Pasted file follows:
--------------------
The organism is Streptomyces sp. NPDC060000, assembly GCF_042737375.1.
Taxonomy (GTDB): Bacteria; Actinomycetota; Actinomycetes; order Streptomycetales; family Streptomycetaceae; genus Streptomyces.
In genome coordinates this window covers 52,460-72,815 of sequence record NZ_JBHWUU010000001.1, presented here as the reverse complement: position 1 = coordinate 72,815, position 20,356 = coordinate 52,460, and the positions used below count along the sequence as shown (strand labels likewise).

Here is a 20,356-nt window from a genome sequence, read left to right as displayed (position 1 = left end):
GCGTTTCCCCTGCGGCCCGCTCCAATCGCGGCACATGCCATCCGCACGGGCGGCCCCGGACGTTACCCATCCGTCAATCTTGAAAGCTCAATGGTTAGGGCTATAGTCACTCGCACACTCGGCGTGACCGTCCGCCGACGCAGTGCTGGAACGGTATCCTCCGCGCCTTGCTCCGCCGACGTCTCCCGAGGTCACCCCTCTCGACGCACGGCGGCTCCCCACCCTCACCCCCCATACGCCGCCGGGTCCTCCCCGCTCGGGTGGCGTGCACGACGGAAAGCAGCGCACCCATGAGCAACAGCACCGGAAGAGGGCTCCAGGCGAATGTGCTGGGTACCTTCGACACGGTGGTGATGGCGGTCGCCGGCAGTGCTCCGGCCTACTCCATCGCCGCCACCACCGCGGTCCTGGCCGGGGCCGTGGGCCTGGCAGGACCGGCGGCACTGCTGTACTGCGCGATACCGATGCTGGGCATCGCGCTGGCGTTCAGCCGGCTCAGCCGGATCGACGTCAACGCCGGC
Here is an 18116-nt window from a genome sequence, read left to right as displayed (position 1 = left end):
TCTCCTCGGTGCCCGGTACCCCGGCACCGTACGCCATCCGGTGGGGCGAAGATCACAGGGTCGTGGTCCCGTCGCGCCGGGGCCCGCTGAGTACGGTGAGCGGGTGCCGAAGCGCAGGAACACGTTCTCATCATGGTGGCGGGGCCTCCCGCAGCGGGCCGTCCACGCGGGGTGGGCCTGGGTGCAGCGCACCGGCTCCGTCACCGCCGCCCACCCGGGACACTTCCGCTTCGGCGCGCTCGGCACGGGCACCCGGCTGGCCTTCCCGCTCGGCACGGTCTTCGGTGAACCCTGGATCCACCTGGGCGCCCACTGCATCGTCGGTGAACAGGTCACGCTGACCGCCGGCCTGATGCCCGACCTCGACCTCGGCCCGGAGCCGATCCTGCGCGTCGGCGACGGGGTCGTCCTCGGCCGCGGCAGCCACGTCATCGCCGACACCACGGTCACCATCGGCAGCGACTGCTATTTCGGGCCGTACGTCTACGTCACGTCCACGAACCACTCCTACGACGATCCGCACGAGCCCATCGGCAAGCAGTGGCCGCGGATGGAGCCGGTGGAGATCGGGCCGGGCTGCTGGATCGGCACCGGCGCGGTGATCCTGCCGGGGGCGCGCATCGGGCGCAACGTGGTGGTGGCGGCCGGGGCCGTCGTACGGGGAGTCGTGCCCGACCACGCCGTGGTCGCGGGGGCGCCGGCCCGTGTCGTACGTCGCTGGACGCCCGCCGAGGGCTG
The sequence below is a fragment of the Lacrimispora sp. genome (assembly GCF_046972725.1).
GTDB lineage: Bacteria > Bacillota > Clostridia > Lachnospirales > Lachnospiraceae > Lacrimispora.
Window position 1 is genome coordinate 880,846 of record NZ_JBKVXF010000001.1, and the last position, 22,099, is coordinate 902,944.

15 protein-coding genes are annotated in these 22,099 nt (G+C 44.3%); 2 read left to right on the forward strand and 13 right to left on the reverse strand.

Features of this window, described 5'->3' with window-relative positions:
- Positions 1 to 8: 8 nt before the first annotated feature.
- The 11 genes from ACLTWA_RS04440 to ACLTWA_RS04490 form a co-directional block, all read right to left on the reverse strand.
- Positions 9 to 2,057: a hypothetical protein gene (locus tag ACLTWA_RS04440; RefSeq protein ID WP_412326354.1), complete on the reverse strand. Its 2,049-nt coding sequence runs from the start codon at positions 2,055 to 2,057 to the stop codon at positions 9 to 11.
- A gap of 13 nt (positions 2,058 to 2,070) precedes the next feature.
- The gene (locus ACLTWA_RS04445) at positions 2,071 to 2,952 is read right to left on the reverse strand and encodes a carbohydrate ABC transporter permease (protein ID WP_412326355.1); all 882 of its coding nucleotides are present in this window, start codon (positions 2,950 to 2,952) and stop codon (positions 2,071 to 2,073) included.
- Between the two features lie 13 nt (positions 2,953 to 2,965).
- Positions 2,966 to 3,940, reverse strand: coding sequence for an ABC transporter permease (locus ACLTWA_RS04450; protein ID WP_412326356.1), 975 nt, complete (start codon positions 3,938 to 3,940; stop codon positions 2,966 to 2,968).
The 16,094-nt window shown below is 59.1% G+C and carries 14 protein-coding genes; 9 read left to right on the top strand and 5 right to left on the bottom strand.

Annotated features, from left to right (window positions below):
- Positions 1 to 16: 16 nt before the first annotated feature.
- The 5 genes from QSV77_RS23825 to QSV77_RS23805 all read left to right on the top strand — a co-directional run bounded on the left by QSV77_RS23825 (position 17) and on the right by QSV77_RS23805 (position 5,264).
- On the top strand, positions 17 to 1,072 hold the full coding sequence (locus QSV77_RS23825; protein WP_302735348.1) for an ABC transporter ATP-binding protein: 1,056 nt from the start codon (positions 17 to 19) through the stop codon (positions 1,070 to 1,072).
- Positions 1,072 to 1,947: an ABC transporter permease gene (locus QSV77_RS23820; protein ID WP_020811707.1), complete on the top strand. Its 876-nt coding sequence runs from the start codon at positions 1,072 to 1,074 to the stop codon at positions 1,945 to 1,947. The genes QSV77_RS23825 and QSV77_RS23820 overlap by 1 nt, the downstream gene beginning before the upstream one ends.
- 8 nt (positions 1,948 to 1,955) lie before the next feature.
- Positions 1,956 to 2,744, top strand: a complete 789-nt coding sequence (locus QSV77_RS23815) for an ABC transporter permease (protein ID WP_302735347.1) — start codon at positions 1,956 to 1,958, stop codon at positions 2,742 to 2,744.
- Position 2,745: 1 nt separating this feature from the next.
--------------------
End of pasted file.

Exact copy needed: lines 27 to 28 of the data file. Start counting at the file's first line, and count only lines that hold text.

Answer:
- Positions 1,956 to 2,744, top strand: a complete 789-nt coding sequence (locus QSV77_RS23815) for an ABC transporter permease (protein ID WP_302735347.1) — start codon at positions 1,956 to 1,958, stop codon at positions 2,742 to 2,744.
- Position 2,745: 1 nt separating this feature from the next.